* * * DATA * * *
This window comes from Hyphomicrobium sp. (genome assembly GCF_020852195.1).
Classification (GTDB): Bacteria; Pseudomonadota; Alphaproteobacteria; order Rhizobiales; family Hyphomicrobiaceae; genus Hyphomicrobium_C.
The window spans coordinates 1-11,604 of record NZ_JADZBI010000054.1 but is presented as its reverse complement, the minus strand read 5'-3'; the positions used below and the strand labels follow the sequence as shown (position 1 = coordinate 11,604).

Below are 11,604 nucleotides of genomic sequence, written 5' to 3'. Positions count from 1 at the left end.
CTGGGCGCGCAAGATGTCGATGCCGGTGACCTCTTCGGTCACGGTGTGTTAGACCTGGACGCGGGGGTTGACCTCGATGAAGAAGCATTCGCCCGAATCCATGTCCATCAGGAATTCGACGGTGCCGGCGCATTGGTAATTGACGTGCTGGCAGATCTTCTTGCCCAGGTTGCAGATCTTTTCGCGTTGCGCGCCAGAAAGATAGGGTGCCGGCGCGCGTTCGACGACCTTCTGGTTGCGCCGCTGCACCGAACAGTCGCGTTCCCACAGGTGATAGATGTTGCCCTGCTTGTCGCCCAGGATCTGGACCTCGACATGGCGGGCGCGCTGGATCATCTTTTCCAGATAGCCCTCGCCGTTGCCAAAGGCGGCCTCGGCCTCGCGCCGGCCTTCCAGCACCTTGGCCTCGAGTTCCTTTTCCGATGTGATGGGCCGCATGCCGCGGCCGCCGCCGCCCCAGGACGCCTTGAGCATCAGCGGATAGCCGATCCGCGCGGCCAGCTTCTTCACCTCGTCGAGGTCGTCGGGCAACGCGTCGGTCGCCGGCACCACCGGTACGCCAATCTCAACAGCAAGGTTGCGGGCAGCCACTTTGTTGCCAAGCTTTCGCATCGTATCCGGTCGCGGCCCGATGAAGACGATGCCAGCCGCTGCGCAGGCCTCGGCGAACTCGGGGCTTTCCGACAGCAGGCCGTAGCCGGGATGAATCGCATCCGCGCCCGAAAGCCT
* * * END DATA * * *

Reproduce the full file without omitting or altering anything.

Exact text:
This window comes from Hyphomicrobium sp. (genome assembly GCF_020852195.1).
Classification (GTDB): Bacteria; Pseudomonadota; Alphaproteobacteria; order Rhizobiales; family Hyphomicrobiaceae; genus Hyphomicrobium_C.
The window spans coordinates 1-11,604 of record NZ_JADZBI010000054.1 but is presented as its reverse complement, the minus strand read 5'-3'; the positions used below and the strand labels follow the sequence as shown (position 1 = coordinate 11,604).

Below are 11,604 nucleotides of genomic sequence, written 5' to 3'. Positions count from 1 at the left end.
CTGGGCGCGCAAGATGTCGATGCCGGTGACCTCTTCGGTCACGGTGTGTTAGACCTGGACGCGGGGGTTGACCTCGATGAAGAAGCATTCGCCCGAATCCATGTCCATCAGGAATTCGACGGTGCCGGCGCATTGGTAATTGACGTGCTGGCAGATCTTCTTGCCCAGGTTGCAGATCTTTTCGCGTTGCGCGCCAGAAAGATAGGGTGCCGGCGCGCGTTCGACGACCTTCTGGTTGCGCCGCTGCACCGAACAGTCGCGTTCCCACAGGTGATAGATGTTGCCCTGCTTGTCGCCCAGGATCTGGACCTCGACATGGCGGGCGCGCTGGATCATCTTTTCCAGATAGCCCTCGCCGTTGCCAAAGGCGGCCTCGGCCTCGCGCCGGCCTTCCAGCACCTTGGCCTCGAGTTCCTTTTCCGATGTGATGGGCCGCATGCCGCGGCCGCCGCCGCCCCAGGACGCCTTGAGCATCAGCGGATAGCCGATCCGCGCGGCCAGCTTCTTCACCTCGTCGAGGTCGTCGGGCAACGCGTCGGTCGCCGGCACCACCGGTACGCCAATCTCAACAGCAAGGTTGCGGGCAGCCACTTTGTTGCCAAGCTTTCGCATCGTATCCGGTCGCGGCCCGATGAAGACGATGCCAGCCGCTGCGCAGGCCTCGGCGAACTCGGGGCTTTCCGACAGCAGGCCGTAGCCGGGATGAATCGCATCCGCGCCCGAAAGCCT